Archives: July 2023

Can Fast Food Ever Be Good for Your Heart?

assortment of fast food in boxes

As cardiologists, when we speak to a patient and find out that they eat a lot of fast food, the first reaction is often to shudder. After all, fast food is known to be highly processed, high in saturated fat, and often high in sugar, especially sodas and desserts, which are distinctly heart unfriendly. However, many patients either don’t have access to healthy and fresh foods or don’t have the time and use fast food to fill the gap during a very busy or stressful day.

In fact, for some, fast food is the only way to get a meal or two before getting off work and having a proper dinner. So, we’re often asked: Should we skip the meal instead of eating fast food? On the surface, it may be “absolutely, yes!” After all, how bad could skipping a meal be? However, it’s not quite so cut and dried. Skipping a meal can have consequences, most notably consuming far more calories at subsequent meals. Controlling yourself at the next meal isn’t easy if you miss a meal and become ravenous. Further, fast food restaurants (at least some of them) have made significant strides in recent years to offer healthier options and customize some current menu items to make them less unhealthy. Let’s explore!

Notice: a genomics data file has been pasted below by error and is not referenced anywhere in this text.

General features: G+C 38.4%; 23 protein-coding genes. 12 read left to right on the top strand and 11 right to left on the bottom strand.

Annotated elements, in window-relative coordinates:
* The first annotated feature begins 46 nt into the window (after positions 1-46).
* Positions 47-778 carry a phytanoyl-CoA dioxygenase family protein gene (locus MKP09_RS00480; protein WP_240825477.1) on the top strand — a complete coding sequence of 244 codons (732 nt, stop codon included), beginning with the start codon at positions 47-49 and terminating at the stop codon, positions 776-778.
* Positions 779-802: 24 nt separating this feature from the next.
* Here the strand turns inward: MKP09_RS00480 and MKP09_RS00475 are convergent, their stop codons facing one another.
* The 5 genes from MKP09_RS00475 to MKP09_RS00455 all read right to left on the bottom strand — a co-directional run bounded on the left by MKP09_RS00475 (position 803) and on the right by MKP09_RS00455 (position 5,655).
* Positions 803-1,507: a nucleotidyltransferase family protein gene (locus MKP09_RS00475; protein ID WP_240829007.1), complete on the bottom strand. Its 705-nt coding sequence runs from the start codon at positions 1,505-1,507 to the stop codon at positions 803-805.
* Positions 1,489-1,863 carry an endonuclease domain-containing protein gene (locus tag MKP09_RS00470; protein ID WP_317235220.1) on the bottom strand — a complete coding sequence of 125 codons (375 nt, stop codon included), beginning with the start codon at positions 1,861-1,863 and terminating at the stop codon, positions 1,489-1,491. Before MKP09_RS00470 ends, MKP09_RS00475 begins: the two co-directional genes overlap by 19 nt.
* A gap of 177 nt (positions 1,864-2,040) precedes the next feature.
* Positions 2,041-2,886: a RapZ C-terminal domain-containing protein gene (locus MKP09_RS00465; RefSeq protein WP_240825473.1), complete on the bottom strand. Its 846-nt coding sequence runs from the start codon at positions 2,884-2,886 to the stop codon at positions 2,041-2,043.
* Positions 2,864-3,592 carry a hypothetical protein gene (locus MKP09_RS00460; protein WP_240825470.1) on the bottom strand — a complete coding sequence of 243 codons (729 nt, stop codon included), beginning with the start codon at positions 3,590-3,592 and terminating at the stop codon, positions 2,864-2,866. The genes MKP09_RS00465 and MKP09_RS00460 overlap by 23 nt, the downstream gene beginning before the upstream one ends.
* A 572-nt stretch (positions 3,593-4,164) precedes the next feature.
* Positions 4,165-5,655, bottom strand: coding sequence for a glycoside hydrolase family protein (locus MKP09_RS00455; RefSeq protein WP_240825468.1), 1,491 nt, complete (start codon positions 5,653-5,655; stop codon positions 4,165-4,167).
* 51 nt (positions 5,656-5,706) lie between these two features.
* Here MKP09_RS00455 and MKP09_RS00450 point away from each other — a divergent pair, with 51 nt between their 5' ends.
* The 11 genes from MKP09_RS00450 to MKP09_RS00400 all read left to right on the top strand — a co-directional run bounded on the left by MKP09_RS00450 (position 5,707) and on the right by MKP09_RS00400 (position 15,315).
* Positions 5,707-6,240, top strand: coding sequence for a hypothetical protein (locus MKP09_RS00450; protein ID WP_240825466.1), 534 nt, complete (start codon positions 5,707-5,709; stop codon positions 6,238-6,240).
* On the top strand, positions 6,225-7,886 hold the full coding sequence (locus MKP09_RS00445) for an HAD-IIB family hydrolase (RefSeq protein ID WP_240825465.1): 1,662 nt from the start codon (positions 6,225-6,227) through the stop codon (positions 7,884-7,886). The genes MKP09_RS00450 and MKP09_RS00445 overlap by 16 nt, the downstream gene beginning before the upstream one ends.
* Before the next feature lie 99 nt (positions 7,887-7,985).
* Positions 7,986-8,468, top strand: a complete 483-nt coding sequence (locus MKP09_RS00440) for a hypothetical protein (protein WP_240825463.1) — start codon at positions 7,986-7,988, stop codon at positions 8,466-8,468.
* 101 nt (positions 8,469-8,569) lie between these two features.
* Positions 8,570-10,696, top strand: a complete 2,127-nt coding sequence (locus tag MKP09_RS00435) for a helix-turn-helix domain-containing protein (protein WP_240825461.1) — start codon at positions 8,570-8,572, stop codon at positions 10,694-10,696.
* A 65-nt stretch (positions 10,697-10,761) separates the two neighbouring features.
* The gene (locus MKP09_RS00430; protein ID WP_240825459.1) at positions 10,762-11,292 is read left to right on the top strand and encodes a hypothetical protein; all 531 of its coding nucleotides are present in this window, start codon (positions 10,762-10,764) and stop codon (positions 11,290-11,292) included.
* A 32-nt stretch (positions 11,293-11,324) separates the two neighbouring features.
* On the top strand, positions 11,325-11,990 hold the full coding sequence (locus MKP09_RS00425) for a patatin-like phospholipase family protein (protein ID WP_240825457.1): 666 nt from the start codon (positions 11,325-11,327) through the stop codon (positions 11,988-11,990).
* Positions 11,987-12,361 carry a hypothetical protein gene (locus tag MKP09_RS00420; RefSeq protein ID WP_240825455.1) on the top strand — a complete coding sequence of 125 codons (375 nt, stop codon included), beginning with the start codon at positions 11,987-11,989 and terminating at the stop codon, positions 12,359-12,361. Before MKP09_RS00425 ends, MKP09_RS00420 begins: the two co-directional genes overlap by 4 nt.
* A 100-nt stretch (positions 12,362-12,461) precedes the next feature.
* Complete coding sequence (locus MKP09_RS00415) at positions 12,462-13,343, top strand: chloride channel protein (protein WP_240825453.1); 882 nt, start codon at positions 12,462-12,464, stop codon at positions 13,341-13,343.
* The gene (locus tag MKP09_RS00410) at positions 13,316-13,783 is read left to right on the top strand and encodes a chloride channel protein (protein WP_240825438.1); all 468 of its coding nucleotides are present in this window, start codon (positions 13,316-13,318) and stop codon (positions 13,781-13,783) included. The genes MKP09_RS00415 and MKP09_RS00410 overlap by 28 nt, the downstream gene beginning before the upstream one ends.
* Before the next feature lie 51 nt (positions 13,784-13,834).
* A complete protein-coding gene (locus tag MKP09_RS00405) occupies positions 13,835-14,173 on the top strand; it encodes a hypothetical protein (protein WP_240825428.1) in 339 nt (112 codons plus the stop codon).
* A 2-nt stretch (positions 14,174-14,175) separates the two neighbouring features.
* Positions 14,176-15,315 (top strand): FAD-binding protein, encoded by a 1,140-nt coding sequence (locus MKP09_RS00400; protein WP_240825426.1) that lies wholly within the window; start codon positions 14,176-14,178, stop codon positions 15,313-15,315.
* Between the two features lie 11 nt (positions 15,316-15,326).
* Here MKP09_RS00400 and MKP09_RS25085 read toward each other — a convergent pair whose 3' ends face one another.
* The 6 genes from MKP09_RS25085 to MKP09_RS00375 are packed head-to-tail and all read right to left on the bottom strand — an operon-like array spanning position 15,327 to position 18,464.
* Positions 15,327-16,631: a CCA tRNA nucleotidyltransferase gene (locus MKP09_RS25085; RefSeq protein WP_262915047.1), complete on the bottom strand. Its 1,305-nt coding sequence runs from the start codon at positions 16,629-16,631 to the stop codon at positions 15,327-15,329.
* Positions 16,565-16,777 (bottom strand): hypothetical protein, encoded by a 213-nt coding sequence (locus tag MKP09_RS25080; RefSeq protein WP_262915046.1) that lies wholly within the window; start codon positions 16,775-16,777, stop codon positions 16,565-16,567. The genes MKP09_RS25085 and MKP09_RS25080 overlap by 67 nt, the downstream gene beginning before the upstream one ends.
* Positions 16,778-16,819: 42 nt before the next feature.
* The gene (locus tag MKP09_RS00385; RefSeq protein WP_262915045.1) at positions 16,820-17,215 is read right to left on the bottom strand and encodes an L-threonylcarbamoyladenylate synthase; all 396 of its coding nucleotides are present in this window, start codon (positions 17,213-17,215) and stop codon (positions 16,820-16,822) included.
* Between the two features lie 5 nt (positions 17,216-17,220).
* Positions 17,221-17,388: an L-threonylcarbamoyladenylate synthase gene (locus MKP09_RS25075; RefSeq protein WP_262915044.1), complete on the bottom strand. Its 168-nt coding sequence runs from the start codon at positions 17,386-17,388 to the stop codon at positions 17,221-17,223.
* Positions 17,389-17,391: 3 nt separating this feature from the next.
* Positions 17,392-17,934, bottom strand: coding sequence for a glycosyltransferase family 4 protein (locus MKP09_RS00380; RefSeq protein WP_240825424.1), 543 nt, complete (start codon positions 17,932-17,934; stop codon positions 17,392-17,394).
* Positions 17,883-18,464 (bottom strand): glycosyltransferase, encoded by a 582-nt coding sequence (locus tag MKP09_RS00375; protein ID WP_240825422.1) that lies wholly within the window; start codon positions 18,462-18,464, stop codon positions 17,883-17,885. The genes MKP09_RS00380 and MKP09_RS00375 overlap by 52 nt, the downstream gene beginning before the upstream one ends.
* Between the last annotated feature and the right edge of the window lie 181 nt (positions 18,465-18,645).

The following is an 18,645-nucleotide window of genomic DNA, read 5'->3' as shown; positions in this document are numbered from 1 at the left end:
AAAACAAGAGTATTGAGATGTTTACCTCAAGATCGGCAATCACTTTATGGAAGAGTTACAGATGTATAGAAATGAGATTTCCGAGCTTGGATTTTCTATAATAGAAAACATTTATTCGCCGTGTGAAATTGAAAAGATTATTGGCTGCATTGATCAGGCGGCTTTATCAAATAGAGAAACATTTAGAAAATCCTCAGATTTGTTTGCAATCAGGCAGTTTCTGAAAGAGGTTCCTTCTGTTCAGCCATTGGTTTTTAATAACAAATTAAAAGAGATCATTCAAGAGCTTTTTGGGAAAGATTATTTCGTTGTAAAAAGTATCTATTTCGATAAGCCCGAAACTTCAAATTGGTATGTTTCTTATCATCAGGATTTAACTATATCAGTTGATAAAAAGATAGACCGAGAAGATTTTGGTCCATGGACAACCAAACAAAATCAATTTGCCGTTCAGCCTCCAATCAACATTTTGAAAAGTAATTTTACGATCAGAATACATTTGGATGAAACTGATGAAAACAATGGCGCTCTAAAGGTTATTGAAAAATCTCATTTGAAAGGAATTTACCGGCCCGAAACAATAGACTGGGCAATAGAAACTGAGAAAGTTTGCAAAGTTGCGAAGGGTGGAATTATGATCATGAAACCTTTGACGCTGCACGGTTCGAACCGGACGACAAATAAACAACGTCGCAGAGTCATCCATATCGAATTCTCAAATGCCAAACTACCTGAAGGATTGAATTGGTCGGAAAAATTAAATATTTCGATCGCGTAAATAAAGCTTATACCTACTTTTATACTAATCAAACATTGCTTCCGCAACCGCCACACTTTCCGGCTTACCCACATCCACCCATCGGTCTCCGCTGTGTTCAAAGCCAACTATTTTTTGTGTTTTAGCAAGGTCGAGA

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Pulse Pressure – Blood Pressure Readings You Need to Know

Man getting blood pressure taken by a nurse

You’ve undoubtedly had a blood pressure reading at virtually every doctor’s visit in memory. There’s good reason for this. As it is scientifically known, hypertension is among the most common metabolic diseases affecting American adults. It occurs when the pressure of the blood flowing through the arteries is elevated, pushing against the arterial walls. When caught and managed early, treatment can slow or prevent the onset of severe cardiovascular diseases. But you’ll probably notice that your blood pressure reading differs within a few days or even over the course of the same day. This is perfectly normal. We all have fluctuations in blood pressure caused by emotions, hormonal surges, physical exercise, or stress.

Further, it’s important to remember that the reading taken at your doctor’s office is probably somewhat, if not significantly, different from what you would see when relaxing at home.

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